That’s incredible- thanks for sharing this. The neatest thing about a personal testimony is that it’s uniquely our own. No one can refute the great things that God has done for any of us!
    I’m curious to know: With the Catholic and Buddhist influence, did the writings of Thomas Merton influence in any way? He was such a deep person. I have only become aware of his writing within the last few years and I enjoy his books immensely.
    I had to laugh out loud when you described the books being shelved haphazardly. Funny how God will use our quirks to lead us to him.


    1. I never read Merton until I was already very interested in Catholicism, but I still haven’t read much of his work. I read Seven Storey Mountain first, though I don’t remember much about it now. But two of his smaller books on the Psalms, Scripture and Lectio Divina made a deep impression on me. For the most part I have found his fascination with Buddhism to be something that I prefer to stay away from, having spent many years as a Buddhist myself and having turned away from it for Christ.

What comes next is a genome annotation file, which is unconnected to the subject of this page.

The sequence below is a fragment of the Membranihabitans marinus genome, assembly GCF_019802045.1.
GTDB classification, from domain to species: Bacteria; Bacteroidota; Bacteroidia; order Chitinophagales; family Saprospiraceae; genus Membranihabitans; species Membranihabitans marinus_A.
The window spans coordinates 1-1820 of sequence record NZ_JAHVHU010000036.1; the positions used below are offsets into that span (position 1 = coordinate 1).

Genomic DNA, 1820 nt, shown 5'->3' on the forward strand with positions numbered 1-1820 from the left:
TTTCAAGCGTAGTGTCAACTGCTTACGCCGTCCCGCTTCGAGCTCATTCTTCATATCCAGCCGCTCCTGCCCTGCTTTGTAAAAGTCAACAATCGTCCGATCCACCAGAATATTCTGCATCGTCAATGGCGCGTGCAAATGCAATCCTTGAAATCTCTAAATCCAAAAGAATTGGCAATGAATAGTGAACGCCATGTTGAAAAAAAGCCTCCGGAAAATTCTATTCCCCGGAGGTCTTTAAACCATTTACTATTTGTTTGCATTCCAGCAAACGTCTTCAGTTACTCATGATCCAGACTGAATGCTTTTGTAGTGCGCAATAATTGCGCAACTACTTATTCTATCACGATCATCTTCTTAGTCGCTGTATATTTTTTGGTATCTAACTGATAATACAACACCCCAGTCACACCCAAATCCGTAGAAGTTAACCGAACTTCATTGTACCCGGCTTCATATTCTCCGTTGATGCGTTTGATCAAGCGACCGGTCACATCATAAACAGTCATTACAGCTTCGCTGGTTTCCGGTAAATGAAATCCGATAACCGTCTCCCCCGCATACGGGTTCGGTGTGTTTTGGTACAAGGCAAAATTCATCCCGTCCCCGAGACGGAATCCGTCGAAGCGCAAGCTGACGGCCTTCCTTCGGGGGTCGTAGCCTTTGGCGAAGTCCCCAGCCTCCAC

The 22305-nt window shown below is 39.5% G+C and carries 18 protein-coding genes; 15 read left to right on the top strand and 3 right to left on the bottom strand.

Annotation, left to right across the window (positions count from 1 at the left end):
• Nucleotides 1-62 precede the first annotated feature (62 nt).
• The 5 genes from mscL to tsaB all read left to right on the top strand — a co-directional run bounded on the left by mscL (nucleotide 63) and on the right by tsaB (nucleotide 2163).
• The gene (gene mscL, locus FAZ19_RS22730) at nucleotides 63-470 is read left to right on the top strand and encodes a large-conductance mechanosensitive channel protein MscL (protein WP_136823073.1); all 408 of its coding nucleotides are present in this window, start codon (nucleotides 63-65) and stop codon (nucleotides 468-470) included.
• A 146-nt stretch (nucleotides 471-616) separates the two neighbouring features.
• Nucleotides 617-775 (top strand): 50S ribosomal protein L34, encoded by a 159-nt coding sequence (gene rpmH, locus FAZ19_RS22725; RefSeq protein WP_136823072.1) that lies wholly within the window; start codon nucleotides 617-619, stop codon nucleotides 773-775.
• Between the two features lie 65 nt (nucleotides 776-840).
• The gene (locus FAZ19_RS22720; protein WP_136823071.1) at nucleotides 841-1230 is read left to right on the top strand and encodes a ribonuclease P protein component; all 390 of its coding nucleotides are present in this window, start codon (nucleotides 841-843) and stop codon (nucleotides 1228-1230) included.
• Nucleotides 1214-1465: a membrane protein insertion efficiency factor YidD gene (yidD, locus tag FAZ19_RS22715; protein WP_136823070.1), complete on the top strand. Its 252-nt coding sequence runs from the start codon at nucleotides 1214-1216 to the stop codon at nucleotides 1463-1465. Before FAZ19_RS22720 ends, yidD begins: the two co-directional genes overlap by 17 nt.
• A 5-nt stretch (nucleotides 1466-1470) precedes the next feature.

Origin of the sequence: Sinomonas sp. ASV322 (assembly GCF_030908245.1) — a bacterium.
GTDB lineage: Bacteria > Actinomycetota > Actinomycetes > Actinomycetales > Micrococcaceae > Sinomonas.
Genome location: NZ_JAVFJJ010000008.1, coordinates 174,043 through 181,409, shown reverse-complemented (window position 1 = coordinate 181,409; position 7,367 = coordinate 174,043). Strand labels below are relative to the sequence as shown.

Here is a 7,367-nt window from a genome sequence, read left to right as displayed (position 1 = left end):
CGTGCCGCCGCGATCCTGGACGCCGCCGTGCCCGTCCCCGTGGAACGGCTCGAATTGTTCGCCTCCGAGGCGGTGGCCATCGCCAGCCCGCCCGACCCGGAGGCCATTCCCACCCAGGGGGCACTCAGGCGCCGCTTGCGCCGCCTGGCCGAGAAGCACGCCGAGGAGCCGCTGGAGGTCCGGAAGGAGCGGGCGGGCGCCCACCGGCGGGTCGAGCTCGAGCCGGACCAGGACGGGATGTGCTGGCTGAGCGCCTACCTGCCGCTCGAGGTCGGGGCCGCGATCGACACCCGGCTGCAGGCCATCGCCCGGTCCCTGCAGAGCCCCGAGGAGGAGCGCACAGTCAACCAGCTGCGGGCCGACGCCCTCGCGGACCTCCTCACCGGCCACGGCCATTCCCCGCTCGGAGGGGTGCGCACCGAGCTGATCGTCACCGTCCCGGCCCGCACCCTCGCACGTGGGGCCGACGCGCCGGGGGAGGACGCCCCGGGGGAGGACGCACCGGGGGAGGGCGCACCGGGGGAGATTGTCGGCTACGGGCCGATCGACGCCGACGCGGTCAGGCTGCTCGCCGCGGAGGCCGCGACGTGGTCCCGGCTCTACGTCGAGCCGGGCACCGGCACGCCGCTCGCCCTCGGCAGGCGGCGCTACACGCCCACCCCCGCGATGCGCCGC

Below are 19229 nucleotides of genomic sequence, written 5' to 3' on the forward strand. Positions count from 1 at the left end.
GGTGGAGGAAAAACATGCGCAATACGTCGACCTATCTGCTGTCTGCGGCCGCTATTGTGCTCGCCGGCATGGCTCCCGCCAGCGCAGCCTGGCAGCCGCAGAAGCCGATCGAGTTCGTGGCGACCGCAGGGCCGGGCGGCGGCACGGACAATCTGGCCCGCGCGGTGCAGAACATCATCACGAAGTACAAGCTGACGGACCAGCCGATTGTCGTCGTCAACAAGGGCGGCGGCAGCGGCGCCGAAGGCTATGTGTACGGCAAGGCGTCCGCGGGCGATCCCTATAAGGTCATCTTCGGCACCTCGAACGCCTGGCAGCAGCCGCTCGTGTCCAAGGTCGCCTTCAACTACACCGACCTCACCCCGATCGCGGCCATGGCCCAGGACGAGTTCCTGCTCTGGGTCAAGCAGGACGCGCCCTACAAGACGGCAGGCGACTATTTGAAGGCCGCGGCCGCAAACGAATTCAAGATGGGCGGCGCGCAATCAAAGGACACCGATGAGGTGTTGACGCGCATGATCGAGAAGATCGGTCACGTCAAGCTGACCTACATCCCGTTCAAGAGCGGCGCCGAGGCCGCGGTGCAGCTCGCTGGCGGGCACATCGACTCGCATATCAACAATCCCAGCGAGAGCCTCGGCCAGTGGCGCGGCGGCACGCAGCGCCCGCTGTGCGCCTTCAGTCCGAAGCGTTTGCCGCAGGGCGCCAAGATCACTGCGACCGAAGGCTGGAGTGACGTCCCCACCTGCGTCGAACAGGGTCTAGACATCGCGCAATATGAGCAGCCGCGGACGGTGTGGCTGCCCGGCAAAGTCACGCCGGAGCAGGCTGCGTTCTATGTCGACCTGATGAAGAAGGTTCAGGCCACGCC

I’m not knocking Merton, I just haven’t been as drawn to him as others are. I’m more of a Scott Hahn, Tolkien, Michael D. O’Brien, Bishop Sheen, Fr. Barron, Fr. Mitch, John Paul II, Pope Benedict, St. Teresa of Avila, St. Faustina, St. Augustine kind of girl. ;)

      Oh, yes, it was funny how the Lord whispered in my ear, “Why, you can’t shop in this store the way it is. Why don’t you offer to put things in order? You could label the shelves and arrange everything. Wouldn’t that be fun? Go ahead. You know you want to.” I did want to! That’s how I became a volunteer and that was how it all began, such an innocent beginning. I actually told my friend, after working at the Catholic bookstore for about a year, that I would NEVER be a Catholic. NEVER! Famous last words… ;)


      1. Lauretta Fagan

        That’s a good point about Merton and his fascination with Buddhism. Maybe that would have hindered you. The great thing is that you’re aware of that possibility and found something more relevant.

        I love Fr. Barron’s series, too. Great stuff.